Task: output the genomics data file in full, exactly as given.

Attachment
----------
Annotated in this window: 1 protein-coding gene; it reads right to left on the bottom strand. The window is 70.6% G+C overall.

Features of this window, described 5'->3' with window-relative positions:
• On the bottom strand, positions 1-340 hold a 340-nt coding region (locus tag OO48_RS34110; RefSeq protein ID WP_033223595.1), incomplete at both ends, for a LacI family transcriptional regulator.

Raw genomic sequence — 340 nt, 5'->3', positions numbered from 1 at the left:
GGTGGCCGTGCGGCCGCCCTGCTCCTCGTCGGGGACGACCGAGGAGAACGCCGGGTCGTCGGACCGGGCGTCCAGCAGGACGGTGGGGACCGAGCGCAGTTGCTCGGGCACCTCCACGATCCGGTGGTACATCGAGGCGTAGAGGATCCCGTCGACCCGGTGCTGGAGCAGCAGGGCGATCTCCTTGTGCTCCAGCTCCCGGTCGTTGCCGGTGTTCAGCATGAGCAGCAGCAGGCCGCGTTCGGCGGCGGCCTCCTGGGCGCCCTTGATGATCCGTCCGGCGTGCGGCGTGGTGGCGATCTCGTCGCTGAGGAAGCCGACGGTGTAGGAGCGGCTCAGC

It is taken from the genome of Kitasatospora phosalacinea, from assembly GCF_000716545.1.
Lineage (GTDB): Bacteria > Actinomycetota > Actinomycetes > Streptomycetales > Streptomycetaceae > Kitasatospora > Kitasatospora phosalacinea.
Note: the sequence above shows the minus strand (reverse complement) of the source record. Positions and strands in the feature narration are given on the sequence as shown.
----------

Annotated in this window: 1 protein-coding gene; it reads right to left on the bottom strand. The window is 70.6% G+C overall.

Features of this window, described 5'->3' with window-relative positions:
• On the bottom strand, positions 1-340 hold a 340-nt coding region (locus tag OO48_RS34110; RefSeq protein ID WP_033223595.1), incomplete at both ends, for a LacI family transcriptional regulator.

Raw genomic sequence — 340 nt, 5'->3', positions numbered from 1 at the left:
GGTGGCCGTGCGGCCGCCCTGCTCCTCGTCGGGGACGACCGAGGAGAACGCCGGGTCGTCGGACCGGGCGTCCAGCAGGACGGTGGGGACCGAGCGCAGTTGCTCGGGCACCTCCACGATCCGGTGGTACATCGAGGCGTAGAGGATCCCGTCGACCCGGTGCTGGAGCAGCAGGGCGATCTCCTTGTGCTCCAGCTCCCGGTCGTTGCCGGTGTTCAGCATGAGCAGCAGCAGGCCGCGTTCGGCGGCGGCCTCCTGGGCGCCCTTGATGATCCGTCCGGCGTGCGGCGTGGTGGCGATCTCGTCGCTGAGGAAGCCGACGGTGTAGGAGCGGCTCAGC

It is taken from the genome of Kitasatospora phosalacinea, from assembly GCF_000716545.1.
Lineage (GTDB): Bacteria > Actinomycetota > Actinomycetes > Streptomycetales > Streptomycetaceae > Kitasatospora > Kitasatospora phosalacinea.
Note: the sequence above shows the minus strand (reverse complement) of the source record. Positions and strands in the feature narration are given on the sequence as shown.